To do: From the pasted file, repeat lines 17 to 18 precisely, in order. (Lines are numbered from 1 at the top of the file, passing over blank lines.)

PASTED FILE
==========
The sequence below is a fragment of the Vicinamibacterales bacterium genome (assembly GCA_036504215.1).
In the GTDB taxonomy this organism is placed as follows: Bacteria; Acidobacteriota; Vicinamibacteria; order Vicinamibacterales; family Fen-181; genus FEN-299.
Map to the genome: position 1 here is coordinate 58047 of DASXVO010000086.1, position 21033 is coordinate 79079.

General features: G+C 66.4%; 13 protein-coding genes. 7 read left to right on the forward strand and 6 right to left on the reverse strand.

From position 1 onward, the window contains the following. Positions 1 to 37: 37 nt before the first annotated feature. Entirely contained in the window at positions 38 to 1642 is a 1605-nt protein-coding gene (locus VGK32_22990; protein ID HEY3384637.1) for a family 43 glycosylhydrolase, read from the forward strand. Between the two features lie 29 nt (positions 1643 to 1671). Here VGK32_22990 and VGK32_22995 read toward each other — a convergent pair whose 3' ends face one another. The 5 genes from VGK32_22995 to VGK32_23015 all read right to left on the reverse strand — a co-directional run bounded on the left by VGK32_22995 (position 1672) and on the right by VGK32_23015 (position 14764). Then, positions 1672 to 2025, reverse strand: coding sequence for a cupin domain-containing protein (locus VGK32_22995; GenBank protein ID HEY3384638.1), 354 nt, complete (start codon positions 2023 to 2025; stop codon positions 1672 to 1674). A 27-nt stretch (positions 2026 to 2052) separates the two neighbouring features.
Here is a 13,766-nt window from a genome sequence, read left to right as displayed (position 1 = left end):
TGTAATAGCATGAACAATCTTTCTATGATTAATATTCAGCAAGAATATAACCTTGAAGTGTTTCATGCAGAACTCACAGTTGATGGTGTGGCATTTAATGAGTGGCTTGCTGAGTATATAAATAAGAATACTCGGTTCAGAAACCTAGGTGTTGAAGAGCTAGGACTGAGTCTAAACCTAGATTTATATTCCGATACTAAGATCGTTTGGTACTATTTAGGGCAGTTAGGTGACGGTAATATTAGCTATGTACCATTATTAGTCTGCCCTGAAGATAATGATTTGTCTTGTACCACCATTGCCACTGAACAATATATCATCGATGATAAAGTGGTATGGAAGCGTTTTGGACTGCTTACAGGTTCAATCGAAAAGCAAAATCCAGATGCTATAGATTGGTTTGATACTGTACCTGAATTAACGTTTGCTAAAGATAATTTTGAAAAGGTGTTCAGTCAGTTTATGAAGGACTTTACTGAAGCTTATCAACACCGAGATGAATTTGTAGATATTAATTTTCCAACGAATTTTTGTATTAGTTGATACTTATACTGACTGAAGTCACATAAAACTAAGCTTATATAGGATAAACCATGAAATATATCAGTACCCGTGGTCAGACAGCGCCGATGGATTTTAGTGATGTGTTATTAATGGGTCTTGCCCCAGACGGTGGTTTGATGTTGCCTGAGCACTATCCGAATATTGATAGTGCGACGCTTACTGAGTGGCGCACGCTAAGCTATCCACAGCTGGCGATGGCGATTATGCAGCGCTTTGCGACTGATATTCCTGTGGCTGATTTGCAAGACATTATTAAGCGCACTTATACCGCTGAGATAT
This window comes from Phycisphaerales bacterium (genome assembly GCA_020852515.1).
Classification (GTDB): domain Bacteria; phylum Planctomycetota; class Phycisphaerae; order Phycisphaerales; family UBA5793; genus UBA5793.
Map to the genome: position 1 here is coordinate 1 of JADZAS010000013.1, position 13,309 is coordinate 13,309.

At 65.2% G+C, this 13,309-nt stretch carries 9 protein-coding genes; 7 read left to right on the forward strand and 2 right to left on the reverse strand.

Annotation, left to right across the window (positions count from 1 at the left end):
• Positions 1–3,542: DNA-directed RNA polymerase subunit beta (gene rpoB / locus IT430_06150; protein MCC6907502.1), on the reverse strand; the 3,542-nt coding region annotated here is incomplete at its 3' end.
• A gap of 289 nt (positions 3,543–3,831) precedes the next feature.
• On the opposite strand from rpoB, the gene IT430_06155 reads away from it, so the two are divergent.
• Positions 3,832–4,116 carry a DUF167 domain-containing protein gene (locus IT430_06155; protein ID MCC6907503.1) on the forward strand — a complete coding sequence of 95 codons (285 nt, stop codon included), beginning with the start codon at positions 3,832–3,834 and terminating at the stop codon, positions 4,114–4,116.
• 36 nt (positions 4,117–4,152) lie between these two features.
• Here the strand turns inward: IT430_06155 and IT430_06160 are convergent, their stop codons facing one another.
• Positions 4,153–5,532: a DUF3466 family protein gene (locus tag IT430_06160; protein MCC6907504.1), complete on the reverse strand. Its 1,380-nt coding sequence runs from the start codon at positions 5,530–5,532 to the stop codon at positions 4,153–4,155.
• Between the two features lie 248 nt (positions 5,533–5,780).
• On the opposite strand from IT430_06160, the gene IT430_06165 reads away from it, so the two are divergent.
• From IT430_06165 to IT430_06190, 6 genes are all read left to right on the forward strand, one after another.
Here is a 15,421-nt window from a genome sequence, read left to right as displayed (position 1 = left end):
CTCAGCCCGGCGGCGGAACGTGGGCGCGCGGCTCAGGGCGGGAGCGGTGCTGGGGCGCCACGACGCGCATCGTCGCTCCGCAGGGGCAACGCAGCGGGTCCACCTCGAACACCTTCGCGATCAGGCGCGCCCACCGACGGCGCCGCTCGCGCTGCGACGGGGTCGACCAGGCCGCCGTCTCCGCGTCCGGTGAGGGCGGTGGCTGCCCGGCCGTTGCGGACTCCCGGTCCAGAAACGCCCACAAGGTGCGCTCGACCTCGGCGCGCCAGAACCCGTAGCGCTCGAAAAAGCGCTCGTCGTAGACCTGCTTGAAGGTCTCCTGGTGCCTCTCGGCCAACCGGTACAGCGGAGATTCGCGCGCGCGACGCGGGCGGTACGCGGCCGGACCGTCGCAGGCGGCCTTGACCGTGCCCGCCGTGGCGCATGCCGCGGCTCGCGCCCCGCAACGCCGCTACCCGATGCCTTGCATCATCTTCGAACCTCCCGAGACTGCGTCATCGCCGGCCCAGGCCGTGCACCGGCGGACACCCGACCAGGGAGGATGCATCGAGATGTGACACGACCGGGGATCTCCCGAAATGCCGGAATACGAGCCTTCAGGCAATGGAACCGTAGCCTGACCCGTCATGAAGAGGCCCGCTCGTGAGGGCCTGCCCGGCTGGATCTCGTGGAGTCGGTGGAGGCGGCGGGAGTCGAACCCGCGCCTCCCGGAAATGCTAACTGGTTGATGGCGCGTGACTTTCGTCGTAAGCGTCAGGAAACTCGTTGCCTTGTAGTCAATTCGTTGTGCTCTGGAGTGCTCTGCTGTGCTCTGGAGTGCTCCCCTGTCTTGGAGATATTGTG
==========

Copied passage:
• 36 nt (positions 4,117–4,152) lie between these two features.
• Here the strand turns inward: IT430_06155 and IT430_06160 are convergent, their stop codons facing one another.